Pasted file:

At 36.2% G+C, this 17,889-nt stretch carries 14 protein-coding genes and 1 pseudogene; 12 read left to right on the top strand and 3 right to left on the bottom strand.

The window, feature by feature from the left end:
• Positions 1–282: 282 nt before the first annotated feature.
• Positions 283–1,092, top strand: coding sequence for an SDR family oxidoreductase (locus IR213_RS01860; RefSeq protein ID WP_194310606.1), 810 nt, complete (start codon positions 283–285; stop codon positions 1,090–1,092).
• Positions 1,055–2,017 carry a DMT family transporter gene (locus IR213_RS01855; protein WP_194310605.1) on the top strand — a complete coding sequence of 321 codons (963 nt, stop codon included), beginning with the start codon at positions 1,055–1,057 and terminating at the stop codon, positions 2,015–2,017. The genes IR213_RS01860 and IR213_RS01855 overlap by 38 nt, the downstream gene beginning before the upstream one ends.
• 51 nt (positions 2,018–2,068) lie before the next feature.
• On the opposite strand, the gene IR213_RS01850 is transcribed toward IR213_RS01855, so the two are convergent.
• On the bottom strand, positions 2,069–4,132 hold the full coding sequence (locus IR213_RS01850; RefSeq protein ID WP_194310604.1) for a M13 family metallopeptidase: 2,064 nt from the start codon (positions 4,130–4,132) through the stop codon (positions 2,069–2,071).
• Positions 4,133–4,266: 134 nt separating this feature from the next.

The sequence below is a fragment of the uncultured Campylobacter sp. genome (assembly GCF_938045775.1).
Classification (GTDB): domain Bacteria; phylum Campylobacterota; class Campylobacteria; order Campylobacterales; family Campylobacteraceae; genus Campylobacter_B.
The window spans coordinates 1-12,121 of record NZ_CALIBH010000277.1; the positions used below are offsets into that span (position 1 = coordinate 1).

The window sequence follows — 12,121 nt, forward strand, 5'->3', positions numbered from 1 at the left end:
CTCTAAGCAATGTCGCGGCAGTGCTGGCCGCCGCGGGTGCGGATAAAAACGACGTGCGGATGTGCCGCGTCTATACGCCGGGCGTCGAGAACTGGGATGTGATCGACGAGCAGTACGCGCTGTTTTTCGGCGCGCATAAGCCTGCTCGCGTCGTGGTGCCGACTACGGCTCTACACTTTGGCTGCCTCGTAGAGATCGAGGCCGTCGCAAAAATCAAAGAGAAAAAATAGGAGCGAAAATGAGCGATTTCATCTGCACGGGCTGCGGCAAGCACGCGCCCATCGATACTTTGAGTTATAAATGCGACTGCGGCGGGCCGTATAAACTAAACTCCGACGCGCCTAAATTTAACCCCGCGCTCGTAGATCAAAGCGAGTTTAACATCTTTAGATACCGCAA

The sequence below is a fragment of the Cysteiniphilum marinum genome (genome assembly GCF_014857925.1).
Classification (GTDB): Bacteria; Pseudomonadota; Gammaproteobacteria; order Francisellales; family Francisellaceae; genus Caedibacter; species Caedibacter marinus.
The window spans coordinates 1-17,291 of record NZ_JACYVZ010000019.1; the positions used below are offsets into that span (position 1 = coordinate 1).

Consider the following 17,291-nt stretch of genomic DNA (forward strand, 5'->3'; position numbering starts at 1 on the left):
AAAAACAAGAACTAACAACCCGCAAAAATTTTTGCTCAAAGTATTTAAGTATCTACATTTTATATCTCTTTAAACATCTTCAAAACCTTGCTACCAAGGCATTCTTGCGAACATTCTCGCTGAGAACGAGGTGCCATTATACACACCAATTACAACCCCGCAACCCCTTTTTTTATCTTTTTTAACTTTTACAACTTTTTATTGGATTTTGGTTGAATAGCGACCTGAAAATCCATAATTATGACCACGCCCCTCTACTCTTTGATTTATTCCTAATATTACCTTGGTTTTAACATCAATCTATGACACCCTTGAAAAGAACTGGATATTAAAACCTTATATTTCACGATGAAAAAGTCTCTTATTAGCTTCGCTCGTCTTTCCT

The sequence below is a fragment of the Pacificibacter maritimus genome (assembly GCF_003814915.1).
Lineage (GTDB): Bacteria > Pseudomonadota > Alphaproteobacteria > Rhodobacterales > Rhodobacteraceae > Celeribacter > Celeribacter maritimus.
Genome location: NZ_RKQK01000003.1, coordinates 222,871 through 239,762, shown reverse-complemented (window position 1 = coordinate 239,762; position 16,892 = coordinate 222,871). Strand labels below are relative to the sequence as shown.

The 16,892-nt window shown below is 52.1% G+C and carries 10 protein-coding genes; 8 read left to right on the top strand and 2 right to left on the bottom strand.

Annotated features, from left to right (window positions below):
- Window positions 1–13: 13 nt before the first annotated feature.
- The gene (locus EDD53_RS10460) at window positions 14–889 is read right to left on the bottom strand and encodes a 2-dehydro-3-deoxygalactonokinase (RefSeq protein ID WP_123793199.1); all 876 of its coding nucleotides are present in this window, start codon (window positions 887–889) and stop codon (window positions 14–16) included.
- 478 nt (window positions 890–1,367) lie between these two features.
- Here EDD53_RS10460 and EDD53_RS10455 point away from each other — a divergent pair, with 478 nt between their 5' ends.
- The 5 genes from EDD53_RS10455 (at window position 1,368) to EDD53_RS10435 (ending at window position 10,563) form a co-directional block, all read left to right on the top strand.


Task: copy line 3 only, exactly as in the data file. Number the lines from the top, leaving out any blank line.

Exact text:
• Positions 1–282: 282 nt before the first annotated feature.